Puerperal infection

Medical quality assurance by Dr. Albrecht Nonnenmacher, MD at September 26, 2016
StartDiseasesPuerperal infection

Pregnancy puts a great deal of stress on the body, and there are many problematic health issues that pregnant women face. Though puerperal fever is no longer very common, it still remains one of the most dangerous aspects of childbirth. The medical term for this condition is a postpartum infection.


Definition & Facts

Puerperal fever happens when the female reproductive system is infected following a pregnancy and delivery. It can be due to many different types of bacteria, but the symptoms generally include a very high grade fever. The infection affects the uterus or vagina.

If the infection is severe enough, puerperal fever can become deadly without medical treatment. Before antibiotics, women frequently died from puerperal fever after a pregnancy. However, modern hygiene methods have greatly reduced the risk of developing a postpartum infection.

Symptoms & Complaints

As the name of the condition implies, the most common symptom of a postpartum infection is a fever. This sort of fever may start out mildly, but it quickly soars to over 100.4 degrees Fahrenheit (38 degrees Celsius).

In addition to the fever, puerperal fever often also results in abdominal pain, foul-smelling vaginal discharge, and chills. Depending on the severity of the condition, a woman may also develop septicemia, cellulitis, and peritonitis.

Cellulitis happens when the infection spreads from the reproductive system to the skin, causing fatigue, swelling, redness, and tenderness in the affected area.

Peritonitis occurs if the puerperal infection travels up into the abdominal wall, causing extreme abdominal pain, nausea, and vomiting.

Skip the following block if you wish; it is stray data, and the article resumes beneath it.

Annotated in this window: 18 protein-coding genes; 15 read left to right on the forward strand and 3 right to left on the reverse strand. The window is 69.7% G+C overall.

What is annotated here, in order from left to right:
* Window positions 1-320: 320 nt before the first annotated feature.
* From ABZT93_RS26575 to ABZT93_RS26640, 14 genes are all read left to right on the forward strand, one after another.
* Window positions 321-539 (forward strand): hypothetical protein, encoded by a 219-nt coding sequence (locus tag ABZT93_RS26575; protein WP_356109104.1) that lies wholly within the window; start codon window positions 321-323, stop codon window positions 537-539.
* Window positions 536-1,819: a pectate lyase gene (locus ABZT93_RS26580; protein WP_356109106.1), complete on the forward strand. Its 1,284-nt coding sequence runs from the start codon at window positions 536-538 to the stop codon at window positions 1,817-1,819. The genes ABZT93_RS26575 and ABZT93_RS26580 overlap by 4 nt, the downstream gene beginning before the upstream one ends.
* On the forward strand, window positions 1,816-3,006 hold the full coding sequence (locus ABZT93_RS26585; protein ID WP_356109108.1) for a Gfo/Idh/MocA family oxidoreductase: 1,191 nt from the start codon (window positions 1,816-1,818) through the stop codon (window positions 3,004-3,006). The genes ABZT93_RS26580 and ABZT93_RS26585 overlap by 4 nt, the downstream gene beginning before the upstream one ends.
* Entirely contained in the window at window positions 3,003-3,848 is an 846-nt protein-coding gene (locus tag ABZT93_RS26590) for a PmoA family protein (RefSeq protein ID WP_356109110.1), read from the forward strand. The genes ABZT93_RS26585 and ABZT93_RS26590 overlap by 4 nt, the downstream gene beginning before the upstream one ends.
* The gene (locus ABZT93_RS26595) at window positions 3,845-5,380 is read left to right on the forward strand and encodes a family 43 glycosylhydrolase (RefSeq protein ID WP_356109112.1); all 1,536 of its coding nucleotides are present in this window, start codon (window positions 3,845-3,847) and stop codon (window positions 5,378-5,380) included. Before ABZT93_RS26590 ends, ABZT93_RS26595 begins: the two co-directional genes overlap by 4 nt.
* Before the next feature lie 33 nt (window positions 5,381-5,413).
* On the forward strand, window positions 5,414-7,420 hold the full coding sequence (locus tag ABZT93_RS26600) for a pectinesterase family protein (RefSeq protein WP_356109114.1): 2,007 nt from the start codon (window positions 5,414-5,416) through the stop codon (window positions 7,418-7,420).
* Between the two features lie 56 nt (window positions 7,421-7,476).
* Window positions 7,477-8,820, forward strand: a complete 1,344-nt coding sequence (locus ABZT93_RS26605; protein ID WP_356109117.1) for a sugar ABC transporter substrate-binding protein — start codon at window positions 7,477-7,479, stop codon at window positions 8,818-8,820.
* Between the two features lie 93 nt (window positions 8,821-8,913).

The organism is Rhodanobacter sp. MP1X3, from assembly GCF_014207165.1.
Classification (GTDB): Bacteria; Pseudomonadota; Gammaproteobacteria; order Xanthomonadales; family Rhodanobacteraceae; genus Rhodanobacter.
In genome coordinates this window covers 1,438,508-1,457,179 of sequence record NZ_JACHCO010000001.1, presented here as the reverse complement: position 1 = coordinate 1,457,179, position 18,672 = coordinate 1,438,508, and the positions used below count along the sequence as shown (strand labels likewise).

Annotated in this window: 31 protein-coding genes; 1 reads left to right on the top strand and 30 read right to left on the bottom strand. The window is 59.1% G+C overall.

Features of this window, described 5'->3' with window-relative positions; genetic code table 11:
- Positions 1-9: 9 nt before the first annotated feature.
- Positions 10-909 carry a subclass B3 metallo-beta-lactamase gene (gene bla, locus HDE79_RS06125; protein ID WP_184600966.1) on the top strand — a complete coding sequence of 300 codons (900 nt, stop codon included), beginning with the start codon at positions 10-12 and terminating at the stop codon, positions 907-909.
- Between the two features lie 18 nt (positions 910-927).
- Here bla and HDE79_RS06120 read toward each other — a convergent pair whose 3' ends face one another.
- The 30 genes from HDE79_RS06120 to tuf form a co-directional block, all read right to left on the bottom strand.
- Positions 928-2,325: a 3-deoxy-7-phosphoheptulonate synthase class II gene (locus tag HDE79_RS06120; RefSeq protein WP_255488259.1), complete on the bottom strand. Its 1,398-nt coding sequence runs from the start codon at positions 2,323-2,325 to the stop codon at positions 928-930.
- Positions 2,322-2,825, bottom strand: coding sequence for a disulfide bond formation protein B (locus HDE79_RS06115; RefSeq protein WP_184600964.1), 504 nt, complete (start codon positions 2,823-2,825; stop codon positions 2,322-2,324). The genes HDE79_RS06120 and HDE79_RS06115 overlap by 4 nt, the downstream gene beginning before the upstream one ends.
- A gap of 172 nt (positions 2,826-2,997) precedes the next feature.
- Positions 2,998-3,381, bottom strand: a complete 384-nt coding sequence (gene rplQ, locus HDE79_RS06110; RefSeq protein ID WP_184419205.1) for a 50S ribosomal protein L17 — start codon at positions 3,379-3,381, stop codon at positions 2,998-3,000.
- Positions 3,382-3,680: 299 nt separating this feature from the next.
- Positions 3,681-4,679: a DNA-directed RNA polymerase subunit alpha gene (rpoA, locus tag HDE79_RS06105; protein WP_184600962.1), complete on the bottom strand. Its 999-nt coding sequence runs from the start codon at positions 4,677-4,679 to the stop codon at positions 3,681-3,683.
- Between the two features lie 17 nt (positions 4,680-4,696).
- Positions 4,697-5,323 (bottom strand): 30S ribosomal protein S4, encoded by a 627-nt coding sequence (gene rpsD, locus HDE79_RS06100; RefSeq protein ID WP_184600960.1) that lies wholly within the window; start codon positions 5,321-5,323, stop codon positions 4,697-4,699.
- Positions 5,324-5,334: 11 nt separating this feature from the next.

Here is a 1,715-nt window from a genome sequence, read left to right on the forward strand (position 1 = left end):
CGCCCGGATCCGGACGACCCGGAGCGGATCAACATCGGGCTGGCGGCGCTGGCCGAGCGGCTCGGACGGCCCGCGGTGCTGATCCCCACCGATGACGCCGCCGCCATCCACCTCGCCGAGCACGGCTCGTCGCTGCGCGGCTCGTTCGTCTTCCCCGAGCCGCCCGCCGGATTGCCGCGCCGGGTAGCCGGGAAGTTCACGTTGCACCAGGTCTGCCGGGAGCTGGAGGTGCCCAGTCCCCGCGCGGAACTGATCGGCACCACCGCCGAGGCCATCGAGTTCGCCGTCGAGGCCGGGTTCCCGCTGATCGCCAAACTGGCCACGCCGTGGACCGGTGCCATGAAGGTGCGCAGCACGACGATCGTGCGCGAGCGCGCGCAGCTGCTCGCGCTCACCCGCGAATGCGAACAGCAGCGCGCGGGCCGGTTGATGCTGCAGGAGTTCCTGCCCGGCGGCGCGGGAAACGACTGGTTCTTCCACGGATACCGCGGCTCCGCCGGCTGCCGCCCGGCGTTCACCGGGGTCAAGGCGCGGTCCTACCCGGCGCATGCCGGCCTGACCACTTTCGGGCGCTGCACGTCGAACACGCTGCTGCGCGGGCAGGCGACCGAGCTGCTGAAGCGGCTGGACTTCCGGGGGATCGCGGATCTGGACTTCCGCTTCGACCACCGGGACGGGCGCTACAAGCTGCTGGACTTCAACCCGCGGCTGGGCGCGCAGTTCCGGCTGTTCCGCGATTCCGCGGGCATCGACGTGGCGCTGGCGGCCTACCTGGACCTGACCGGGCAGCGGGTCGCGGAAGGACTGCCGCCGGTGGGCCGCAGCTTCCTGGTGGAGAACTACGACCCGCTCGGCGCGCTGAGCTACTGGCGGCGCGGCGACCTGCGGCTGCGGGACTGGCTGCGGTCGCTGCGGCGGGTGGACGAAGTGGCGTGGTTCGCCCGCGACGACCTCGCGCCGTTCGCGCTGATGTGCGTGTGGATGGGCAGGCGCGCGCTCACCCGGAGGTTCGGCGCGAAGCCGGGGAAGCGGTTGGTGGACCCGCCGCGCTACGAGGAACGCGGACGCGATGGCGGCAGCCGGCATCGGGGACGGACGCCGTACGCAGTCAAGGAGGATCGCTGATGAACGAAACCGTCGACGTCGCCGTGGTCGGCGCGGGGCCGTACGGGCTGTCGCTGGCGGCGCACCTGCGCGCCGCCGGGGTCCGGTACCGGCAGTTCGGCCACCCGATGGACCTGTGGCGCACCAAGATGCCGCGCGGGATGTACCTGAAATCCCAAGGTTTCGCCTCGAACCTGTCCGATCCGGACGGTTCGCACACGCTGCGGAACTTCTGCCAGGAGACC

Septicemia, also called blood poisoning, results in rapid breathing, a fast heart rate (tachycardia), high blood sugar (hyperglycemia), low blood pressure (hypotension), and mental confusion. If left untreated, septicemia can cause deadly shock or organ failure.

Typically, the severity of the puerperal fever and the accompanying medical conditions is related to how aggressive the problematic bacteria is. Because the symptoms of puerperal fever are so varied, a woman may have a postpartum infection while only having one or two of the common symptoms present.


Puerperal fever happens because there are large, bare surfaces in the reproductive system after childbirth. In addition to tears throughout the vaginal canal, there is also a large raw spot along the uterine wall where the placenta separated after delivery.

The process of childbirth can introduce a lot of potentially infectious bacteria into this sensitive area that has several open areas. Once bacteria is introduced to these bare areas of the reproductive tract, it is very easy for it to spread throughout the rest of the body. Additionally, women are normally weakened after childbirth, so it is harder for their immune system to fight against foreign microbes.